A two-tiered justice system has been a hallmark of corrupt regimes for time immemorial. From Michael Krieger at libertyblitzkrieg.com:
Two very important articles published in recent days serve to once again highlight America’s metastasizing elite criminality problem. A problem which our justice system simply refuses to address. This corrupt two-tier justice system is something I’ve been focused on from the very beginning of my writings, and I continue to see it as a civilization-level threat for this country if not aggressively addressed and confronted in the very near future.
The two articles in question focus on different aspects of untouchable elite culture in America. The first relates to the continued fraud pervasive in America’s largest financial institution, while the second covers a thirty year history of predatory sexual behavior by one of Hollywood’s biggest moguls, Harvey Weinstein. In both cases, countless people have known and reported on repeated abuses perpetrated by both the institution and the man, yet the U.S. justice system and the vast majority of “elite” culture happily help shield them from justice. Predators are predators, and elite predators are far more dangerous to society that your average street crook, so why does our justice situation deal with it in the exact opposite way?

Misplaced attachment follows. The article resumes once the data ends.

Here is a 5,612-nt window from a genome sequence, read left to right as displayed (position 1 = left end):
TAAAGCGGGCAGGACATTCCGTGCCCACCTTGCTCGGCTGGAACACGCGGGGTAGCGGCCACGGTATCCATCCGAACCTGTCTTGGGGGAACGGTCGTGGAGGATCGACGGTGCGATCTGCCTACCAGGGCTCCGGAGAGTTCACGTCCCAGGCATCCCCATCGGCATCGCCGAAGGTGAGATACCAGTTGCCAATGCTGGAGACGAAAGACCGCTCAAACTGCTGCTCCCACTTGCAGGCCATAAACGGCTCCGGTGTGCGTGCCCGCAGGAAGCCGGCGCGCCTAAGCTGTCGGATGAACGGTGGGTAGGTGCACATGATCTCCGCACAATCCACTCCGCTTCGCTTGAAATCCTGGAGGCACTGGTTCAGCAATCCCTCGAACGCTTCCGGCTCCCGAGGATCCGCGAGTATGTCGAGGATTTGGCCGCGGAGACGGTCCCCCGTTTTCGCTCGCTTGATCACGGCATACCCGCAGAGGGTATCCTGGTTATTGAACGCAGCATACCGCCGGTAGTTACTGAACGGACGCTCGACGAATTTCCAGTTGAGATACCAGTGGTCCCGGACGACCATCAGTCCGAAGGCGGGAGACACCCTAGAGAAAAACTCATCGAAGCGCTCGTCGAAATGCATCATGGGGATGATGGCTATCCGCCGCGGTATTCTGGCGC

Let’s start with the blockbuster article published in The Nation by the always informative David Dayen. The article is titled, How America’s Biggest Bank Paid Its Fine for the 2008 Mortgage Crisis—With Phony Mortgages!
Here’s just brief excerpt:
JPMorgan’s share of the settlement was $5.3 billion, but only $1.1 billion had to be paid in cash; the other $4.2 billion was to come in the form of financial relief for homeowners in danger of losing their homes to foreclosure. The settlement called for JPMorgan to reduce the amounts owed, modify the loan terms, and take other steps to help distressed Americans keep their homes. A separate 2013 settlement against the bank for deceiving mortgage investors included another $4 billion in consumer relief.
A Nation investigation can now reveal how JPMorgan met part of its $8.2 billion settlement burden: by using other people’s money.
To continue reading: The U.S. Justice System Must Focus on Elite Criminality